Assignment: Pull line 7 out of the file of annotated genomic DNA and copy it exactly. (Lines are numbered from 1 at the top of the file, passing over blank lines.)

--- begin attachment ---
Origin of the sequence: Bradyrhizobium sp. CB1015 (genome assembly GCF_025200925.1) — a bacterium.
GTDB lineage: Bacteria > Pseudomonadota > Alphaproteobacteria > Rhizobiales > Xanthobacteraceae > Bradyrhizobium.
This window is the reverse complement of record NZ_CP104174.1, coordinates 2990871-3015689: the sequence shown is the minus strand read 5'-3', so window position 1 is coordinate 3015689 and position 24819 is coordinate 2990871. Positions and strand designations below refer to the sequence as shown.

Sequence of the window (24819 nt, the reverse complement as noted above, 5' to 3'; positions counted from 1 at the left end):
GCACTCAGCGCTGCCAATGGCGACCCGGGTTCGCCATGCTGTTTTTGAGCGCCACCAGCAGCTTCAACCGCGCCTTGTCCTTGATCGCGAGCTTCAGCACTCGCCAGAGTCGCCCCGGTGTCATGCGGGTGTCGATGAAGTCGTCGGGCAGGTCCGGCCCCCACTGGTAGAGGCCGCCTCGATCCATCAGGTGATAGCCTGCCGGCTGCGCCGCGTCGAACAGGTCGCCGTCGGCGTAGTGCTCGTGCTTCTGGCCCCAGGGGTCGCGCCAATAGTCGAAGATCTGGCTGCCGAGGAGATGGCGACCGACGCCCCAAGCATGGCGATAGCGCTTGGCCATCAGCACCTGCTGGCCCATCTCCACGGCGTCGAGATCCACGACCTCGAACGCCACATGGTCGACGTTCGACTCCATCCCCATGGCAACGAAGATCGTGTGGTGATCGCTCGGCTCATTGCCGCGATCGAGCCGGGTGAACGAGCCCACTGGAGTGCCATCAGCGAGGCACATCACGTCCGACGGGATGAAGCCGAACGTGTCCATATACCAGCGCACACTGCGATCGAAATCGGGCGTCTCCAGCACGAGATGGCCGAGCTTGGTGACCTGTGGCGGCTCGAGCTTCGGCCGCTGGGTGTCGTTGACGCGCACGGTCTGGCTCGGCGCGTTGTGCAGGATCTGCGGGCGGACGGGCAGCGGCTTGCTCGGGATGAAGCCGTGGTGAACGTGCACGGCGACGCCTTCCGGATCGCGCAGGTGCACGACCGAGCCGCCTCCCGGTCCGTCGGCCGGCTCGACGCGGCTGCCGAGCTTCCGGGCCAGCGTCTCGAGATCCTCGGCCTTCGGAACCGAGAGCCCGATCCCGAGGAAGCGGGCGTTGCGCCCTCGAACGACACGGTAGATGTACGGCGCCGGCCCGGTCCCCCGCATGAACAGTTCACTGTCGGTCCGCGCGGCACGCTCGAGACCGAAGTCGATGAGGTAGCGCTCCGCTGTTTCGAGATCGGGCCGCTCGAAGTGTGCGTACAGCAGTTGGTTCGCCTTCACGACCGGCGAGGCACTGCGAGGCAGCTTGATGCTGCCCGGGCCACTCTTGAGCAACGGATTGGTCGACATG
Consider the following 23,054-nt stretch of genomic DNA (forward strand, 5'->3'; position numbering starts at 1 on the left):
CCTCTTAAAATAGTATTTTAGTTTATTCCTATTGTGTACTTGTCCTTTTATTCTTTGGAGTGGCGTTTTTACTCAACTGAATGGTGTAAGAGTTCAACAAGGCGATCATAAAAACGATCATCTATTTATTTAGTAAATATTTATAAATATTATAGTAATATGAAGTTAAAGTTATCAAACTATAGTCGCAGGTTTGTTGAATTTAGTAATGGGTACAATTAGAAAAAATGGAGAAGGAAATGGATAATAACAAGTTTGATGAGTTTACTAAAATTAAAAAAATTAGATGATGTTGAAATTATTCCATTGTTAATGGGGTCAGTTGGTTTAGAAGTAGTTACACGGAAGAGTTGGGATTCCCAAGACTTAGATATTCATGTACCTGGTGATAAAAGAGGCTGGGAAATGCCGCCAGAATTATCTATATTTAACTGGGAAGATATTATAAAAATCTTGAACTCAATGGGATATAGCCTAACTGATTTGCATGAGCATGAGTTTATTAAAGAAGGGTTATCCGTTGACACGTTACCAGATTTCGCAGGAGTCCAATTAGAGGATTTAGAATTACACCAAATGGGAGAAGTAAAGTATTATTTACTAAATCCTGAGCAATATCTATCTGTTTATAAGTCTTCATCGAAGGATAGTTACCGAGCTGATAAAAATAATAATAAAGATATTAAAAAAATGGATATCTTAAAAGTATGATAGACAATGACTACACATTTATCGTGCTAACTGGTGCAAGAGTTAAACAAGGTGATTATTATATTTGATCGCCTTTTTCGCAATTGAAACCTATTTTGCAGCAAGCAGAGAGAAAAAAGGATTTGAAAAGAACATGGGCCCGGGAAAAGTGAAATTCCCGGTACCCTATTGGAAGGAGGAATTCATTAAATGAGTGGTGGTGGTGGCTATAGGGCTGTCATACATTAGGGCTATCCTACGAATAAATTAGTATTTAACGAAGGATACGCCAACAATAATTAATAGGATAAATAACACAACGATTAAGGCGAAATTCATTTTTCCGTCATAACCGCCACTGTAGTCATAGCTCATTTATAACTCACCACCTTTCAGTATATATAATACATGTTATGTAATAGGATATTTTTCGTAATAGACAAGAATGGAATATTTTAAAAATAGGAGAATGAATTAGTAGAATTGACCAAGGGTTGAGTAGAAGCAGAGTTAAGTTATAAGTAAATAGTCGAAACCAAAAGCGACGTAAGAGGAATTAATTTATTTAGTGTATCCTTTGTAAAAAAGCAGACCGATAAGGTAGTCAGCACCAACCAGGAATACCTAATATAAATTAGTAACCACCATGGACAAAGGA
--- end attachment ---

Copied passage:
CCTCTTAAAATAGTATTTTAGTTTATTCCTATTGTGTACTTGTCCTTTTATTCTTTGGAGTGGCGTTTTTACTCAACTGAATGGTGTAAGAGTTCAACAAGGCGATCATAAAAACGATCATCTATTTATTTAGTAAATATTTATAAATATTATAGTAATATGAAGTTAAAGTTATCAAACTATAGTCGCAGGTTTGTTGAATTTAGTAATGGGTACAATTAGAAAAAATGGAGAAGGAAATGGATAATAACAAGTTTGATGAGTTTACTAAAATTAAAAAAATTAGATGATGTTGAAATTATTCCATTGTTAATGGGGTCAGTTGGTTTAGAAGTAGTTACACGGAAGAGTTGGGATTCCCAAGACTTAGATATTCATGTACCTGGTGATAAAAGAGGCTGGGAAATGCCGCCAGAATTATCTATATTTAACTGGGAAGATATTATAAAAATCTTGAACTCAATGGGATATAGCCTAACTGATTTGCATGAGCATGAGTTTATTAAAGAAGGGTTATCCGTTGACACGTTACCAGATTTCGCAGGAGTCCAATTAGAGGATTTAGAATTACACCAAATGGGAGAAGTAAAGTATTATTTACTAAATCCTGAGCAATATCTATCTGTTTATAAGTCTTCATCGAAGGATAGTTACCGAGCTGATAAAAATAATAATAAAGATATTAAAAAAATGGATATCTTAAAAGTATGATAGACAATGACTACACATTTATCGTGCTAACTGGTGCAAGAGTTAAACAAGGTGATTATTATATTTGATCGCCTTTTTCGCAATTGAAACCTATTTTGCAGCAAGCAGAGAGAAAAAAGGATTTGAAAAGAACATGGGCCCGGGAAAAGTGAAATTCCCGGTACCCTATTGGAAGGAGGAATTCATTAAATGAGTGGTGGTGGTGGCTATAGGGCTGTCATACATTAGGGCTATCCTACGAATAAATTAGTATTTAACGAAGGATACGCCAACAATAATTAATAGGATAAATAACACAACGATTAAGGCGAAATTCATTTTTCCGTCATAACCGCCACTGTAGTCATAGCTCATTTATAACTCACCACCTTTCAGTATATATAATACATGTTATGTAATAGGATATTTTTCGTAATAGACAAGAATGGAATATTTTAAAAATAGGAGAATGAATTAGTAGAATTGACCAAGGGTTGAGTAGAAGCAGAGTTAAGTTATAAGTAAATAGTCGAAACCAAAAGCGACGTAAGAGGAATTAATTTATTTAGTGTATCCTTTGTAAAAAAGCAGACCGATAAGGTAGTCAGCACCAACCAGGAATACCTAATATAAATTAGTAACCACCATGGACAAAGGA